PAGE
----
Thought this was relevant to the dino board. Susanne Moore Library Specialist Processing Services Michel Orradre Library Santa Clara University
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- Subject: Big moa birds' extinction came at hand of man (4/18/2000)
- From: Susanne Moore <firstname.lastname@example.org>
- Date: Wed, 19 Apr 2000 08:13:42 -0700
- Organization: Santa Clara Universityhttp://www.sjmercury.com/premium/scitech/docs/extinction18.htmTitle: Big moa birds' extinction came at hand of man (4/18/2000)
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Published Tuesday, April 18, 2000, in the San Jose Mercury News
Big moa birds' extinction came at hand of man
New York Times
OVER the last 40,000 years, as anatomically modern but primitive hunters spread around the world, species after species of big animal vanished from the Earth in their wake. ``Blitzkrieg'' has long been scientists' favorite image for these spasms of biological destruction.Nowhere, perhaps, was the extinction more striking than in New Zealand, where an entire class of large flightless birds called moas, 11 species and an estimated 160,000 individuals in all, once lived. New evidence now suggests that it may have been the most rapid extinction ever brought about by primitive people.
Some moas were about as big as turkeys, but others were awesome ostrich-like creatures, the largest weighing more than 500 pounds and standing 10 feet tall. Skeletons show that they were built remarkably like some dinosaurs. They had never encountered anything like the stone age Polynesians who colonized their islands in the late 13th century, and the big birds presumably had no fear of them.
So by the time the ship of British explorer James Cook first brought Europeans to New Zealand in 1769, every last one was gone. The conventional view has been that the Polynesians, ancestors of today's Maori people, hunted and otherwise drove the moas to extinction in a thousand years or so.
But now scientists say evidence from the early Polynesian settlements, plus new calculations based largely on the birds' reproduction profile, indicate that on the scale of geological time, the extinction required 160 years at most and probably considerably less. The scientists say the destruction of the moas by club and snare was the fastest extinction of big animals -- what scientists call mega-fauna -- so far.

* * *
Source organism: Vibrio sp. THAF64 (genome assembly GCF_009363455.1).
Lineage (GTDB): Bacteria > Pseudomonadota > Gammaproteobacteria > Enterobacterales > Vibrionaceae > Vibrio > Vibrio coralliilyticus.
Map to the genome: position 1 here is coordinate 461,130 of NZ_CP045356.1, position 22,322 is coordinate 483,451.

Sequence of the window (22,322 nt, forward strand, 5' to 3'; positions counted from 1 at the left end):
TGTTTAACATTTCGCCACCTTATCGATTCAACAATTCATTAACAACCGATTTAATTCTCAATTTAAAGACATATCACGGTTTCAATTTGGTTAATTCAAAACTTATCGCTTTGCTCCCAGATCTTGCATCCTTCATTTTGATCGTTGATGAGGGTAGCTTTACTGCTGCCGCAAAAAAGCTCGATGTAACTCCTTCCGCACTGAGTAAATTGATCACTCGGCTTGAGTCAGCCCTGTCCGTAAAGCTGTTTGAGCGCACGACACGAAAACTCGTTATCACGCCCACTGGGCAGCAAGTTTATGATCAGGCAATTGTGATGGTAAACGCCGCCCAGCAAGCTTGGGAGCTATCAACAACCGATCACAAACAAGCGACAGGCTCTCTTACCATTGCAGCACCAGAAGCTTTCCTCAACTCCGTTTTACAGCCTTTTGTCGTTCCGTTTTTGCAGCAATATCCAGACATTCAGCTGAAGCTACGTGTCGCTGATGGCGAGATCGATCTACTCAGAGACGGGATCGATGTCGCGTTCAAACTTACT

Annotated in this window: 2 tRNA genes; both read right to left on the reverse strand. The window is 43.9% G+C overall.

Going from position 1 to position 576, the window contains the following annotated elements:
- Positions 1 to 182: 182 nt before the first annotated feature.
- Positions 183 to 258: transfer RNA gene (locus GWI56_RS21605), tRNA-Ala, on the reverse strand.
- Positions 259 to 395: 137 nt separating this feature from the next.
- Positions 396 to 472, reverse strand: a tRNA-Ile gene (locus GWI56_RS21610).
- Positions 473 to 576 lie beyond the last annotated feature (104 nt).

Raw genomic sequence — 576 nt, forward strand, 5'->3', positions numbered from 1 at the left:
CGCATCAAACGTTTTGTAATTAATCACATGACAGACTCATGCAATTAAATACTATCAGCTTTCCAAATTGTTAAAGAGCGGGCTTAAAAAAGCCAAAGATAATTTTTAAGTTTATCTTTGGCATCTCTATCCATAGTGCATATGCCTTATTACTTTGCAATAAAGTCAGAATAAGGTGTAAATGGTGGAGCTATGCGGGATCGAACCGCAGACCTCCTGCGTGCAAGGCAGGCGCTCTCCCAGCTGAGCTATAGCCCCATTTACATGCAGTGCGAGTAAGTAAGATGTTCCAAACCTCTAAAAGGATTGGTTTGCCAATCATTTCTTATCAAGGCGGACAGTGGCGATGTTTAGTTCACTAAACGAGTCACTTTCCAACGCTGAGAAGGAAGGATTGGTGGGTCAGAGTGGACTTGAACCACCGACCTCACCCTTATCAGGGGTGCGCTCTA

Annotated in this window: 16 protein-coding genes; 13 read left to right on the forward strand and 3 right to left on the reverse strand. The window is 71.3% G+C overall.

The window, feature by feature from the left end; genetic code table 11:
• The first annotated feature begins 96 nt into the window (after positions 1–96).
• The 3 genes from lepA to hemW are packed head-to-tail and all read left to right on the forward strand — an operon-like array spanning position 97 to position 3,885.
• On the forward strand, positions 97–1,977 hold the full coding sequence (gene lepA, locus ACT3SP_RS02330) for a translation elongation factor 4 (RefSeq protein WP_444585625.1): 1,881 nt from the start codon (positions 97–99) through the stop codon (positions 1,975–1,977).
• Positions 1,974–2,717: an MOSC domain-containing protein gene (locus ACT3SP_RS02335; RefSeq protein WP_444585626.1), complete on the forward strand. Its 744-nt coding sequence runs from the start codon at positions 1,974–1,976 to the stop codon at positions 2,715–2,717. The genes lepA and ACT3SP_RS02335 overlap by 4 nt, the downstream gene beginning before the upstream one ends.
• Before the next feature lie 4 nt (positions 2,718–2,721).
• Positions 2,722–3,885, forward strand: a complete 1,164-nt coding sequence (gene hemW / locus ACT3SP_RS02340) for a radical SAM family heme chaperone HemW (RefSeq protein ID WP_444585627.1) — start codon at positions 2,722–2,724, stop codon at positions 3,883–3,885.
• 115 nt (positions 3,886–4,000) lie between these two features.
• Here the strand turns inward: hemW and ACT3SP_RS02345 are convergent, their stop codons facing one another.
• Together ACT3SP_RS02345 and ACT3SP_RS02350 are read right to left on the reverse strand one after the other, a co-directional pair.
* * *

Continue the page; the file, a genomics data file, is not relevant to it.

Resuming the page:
It was apparently even more rapid than the swift rate at which some scientists believe large creatures like mammoths, mastodons, camels, ground sloths and giant beavers were exterminated by prehistoric hunters in a North American blitzkrieg about 13,000 years ago. The cause of those extinctions has been hotly debated and remains unsettled.
The extermination of the moas ``is probably the clearest instance of the extinction of a whole fauna of large animals'' in a short time by hunter-gatherers, said Dr. Richard N. Holdaway, the chief author of the new study, which appears in the current issue of the journal Science.
A paleobiologist specializing in the biology of extinctions, Holdaway runs a private research company called Palaeocol Research in Christchurch, New Zealand. His co-researcher was Chris Jacomb, curator of archaeology at the Canterbury Museum in Christchurch.
With some exceptions, experts say, large-scale extinction of big animals generally coincided with the arrival of early modern humans in places where they had never been. This did not happen in Africa, they theorize, because people and other animals evolved there together, and African animals were therefore not so naive about humans.
One of the most rapid extinctions was in North America, where not just big plant-eaters but also the predators that depended on them -- including saber-toothed cats, short-faced bears, cheetahs, maned lions and bigger versions of today's wolves -- are believed to have vanished in perhaps 400 years.
Three possible causes have been advanced for this extinction episode. Two are related to the blitzkrieg hypothesis: that humans swept across the continent from Siberia in a ``killing front'' that moved perhaps 100 miles in a decade, and that the animals were killed by diseases carried by people and their dogs from Siberia. The third hypothesis says that rapid climate change played the critical role.
For New Zealand, Madagascar and many Pacific islands, few would deny that the first arriving humans caused mass extinction, said Dr. Jared Diamond, an ecologist at the University of California-Los Angeles, who wrote a commentary on the new study in Science. The only questions, he said, are how fast the extinctions were and whether hunting was the only cause. For New Zealand, he said, the new study ``shows that moa extinctions were very fast and were mainly by hunting.''
Holdaway and Jacomb wrote that ``even minimal levels of human hunting pressure caused an irreversible decline in the moa population.'' The results of their study, Holdaway said, ``reinforce the view that people with even the most basic technologies -- fire, clubs, snares -- can have major environmental effects.''
``Yes, this was a blitzkrieg,'' Diamond wrote in Science. ``Yes, a few people could and did kill every moa.''
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